Was Hysteria Ever A Real Mental Condition?

Was Hysteria Ever A Real Mental Condition?

and Why Did Keira Knightley Study Old Films for Hysteria for Her Role in "A Dangerous Method"?

The LA Times has the low-down on a few movies centering on mental illness including “A Dangerous Method” starring Keira Knightley which focuses on the mental illnesses of one woman back when “hysteria” was a serious mental condition. To prepare for her role in “A Dangerous Method,” Director David Croneberg had Knightley watch old movies in which the female characters had been diagnosed with hysteria.

As director David Cronenberg describes it: "Hysteria has pretty much been either medicated away or the conditions that gave rise to it — repression and shame and the fear of making a misstep in a very rigid society — no longer exist."

Hysteria no longer exists as a diagnosis, and for good reason: many now view the diagnosis of hysteria as a way for men in the past to control and subjugate women. The idea that hysteria no longer exists because women are no longer so repressed is only partially correct; mainly, hysteria does not exist any longer because men are not allowed to lock women up in mental hospitals (or their bedrooms as in the case of the short story “The Yellow Wallpaper”) for having more emotional reactions than men do.

Some of the conditions that were considered to be signs of hysteria included irritability, a slightly swollen stomach, and a tendency to cause trouble. To me, the first two signs mentioned above sound strangely similar to the conditions used to diagnose PMS. The last symptom, of course, sounds like it must have been a convenient excuse for a man to get his wife out of the way.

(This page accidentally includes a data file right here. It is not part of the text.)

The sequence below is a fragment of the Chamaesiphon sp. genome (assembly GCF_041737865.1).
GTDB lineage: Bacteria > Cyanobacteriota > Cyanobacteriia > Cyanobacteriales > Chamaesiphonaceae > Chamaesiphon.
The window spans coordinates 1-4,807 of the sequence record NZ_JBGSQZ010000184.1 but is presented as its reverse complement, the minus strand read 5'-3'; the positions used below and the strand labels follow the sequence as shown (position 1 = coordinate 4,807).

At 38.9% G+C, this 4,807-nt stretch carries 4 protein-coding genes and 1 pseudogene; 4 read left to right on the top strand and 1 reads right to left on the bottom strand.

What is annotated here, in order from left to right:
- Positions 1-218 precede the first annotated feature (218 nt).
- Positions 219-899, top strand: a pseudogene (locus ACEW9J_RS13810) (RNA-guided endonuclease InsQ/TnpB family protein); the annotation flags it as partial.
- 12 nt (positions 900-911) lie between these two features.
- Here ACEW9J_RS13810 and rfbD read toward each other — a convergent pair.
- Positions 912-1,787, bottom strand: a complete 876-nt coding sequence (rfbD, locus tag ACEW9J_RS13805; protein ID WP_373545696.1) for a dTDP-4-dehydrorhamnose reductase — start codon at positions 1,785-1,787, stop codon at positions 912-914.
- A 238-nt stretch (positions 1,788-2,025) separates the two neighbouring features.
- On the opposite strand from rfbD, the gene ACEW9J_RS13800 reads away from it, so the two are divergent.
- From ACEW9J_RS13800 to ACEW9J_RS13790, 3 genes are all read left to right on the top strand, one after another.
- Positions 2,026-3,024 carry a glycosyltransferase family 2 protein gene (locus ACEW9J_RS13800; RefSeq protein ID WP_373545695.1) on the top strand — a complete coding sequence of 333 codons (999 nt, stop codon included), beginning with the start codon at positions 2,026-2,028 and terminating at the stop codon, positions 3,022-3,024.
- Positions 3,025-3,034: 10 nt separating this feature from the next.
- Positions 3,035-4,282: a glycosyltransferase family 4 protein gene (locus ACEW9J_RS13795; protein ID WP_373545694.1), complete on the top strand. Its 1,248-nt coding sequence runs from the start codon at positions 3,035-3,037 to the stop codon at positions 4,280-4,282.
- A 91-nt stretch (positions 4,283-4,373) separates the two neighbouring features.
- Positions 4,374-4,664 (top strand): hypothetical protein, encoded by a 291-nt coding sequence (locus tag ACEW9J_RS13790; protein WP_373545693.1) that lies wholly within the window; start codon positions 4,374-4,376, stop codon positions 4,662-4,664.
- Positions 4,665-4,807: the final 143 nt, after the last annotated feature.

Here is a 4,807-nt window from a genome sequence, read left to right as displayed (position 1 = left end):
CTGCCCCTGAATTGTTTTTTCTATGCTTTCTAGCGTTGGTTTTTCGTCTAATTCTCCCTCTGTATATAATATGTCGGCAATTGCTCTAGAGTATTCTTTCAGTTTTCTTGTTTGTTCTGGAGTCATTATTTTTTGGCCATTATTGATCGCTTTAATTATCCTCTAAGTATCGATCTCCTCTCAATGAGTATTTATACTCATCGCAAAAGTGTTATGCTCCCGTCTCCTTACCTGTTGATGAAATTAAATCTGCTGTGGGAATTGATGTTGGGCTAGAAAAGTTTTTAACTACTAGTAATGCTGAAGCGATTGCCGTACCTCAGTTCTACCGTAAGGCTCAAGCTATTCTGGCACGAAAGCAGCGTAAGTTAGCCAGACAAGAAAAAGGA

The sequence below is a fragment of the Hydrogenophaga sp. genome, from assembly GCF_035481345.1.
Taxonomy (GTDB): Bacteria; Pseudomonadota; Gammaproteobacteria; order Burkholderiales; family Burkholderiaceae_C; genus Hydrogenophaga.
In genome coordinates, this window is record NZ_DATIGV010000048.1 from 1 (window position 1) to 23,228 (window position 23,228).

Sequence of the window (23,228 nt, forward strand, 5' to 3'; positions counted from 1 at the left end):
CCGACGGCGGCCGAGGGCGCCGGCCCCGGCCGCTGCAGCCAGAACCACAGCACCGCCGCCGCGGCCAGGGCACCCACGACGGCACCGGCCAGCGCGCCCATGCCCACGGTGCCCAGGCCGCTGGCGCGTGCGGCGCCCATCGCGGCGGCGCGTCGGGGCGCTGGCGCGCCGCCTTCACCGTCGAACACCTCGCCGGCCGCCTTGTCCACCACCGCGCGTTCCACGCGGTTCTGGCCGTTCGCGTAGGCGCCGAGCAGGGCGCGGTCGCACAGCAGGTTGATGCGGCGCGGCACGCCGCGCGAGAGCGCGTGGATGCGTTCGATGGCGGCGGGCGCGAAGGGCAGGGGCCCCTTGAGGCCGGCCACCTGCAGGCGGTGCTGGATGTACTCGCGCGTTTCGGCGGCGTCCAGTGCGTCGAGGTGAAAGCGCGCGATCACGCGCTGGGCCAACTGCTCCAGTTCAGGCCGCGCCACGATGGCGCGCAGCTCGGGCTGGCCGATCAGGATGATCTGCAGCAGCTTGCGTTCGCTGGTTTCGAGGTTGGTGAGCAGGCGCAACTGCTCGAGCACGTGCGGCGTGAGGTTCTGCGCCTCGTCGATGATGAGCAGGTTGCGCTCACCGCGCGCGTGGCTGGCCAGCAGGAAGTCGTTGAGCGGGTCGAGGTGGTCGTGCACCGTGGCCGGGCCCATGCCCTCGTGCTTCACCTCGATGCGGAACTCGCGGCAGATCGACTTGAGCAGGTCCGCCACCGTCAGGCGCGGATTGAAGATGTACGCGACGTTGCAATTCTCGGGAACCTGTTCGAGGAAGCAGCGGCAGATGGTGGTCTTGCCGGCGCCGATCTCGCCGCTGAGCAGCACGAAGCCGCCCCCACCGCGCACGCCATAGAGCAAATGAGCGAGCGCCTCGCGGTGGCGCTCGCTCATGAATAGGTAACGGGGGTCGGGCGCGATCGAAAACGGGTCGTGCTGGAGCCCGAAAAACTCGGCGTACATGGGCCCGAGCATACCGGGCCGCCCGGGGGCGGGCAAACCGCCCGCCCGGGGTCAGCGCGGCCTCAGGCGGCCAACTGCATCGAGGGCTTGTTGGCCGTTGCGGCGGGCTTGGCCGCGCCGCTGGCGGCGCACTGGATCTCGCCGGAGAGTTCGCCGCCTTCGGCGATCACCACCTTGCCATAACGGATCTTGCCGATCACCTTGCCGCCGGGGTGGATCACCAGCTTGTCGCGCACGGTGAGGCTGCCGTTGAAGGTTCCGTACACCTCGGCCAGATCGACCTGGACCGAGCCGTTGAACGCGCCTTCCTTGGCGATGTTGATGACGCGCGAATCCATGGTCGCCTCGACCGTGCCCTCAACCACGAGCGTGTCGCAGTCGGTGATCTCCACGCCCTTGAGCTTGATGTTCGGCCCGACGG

Several specific diagnoses have popped up which relate to both men and women and seem to fit the descriptions of actual hysteria. Again, the entire hysteria diagnosis was only from a male’s perspective; that I know of, there weren’t any diagnoses for men with too much aggression, for example.

I first learned of hysteria when I read “The Yellow Wallpaper” in school; in “The Yellow Wallpaper,” a woman slowly goes insane in her bedroom (where she is incidentally locked up) and starts peeling off the wallpaper in her room. Whenever I read this for school, the woman’s condition was also described as “hysteria” and was taught as a way to show the differences between the psychiatric diagnoses of the past and today.

The film “A Dangerous Method” looks a little different; the story centers on the main character’s sexuality more than anything else. I'm not expecting anything resembling a realistic portrayal of what mental illness looks like from the outside.